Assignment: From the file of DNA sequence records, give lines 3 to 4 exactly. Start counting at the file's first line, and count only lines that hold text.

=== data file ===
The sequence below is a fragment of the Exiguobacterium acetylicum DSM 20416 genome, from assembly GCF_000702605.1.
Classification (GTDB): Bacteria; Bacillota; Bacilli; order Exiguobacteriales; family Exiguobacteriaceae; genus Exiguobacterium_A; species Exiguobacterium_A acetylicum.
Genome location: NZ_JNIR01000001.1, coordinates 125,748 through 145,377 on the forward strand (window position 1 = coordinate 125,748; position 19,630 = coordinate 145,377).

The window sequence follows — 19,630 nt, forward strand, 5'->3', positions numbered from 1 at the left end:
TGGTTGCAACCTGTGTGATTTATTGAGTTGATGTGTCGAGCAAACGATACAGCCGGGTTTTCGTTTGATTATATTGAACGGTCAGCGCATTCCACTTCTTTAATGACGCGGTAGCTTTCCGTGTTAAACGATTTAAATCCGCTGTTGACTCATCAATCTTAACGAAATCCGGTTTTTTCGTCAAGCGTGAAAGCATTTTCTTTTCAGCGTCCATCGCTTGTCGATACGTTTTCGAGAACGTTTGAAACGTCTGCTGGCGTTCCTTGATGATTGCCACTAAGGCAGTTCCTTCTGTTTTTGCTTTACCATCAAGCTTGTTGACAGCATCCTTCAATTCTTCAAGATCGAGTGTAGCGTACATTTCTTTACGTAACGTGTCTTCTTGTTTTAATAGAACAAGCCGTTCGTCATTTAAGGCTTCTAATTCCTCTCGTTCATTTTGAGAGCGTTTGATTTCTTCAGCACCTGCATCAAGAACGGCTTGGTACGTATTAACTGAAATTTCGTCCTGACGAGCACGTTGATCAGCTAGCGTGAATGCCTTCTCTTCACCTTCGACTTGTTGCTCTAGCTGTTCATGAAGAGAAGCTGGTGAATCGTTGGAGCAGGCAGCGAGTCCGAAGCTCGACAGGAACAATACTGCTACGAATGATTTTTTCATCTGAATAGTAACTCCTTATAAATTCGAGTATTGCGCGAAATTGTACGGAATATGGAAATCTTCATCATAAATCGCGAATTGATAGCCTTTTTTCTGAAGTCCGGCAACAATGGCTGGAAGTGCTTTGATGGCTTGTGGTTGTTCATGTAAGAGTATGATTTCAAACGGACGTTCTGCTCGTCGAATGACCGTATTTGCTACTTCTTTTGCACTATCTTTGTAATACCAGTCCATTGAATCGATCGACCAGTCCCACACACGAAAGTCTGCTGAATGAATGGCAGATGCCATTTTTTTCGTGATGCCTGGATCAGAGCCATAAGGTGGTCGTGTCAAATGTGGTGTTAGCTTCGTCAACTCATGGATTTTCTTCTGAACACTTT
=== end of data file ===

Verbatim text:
Genome location: NZ_JNIR01000001.1, coordinates 125,748 through 145,377 on the forward strand (window position 1 = coordinate 125,748; position 19,630 = coordinate 145,377).

The window sequence follows — 19,630 nt, forward strand, 5'->3', positions numbered from 1 at the left end: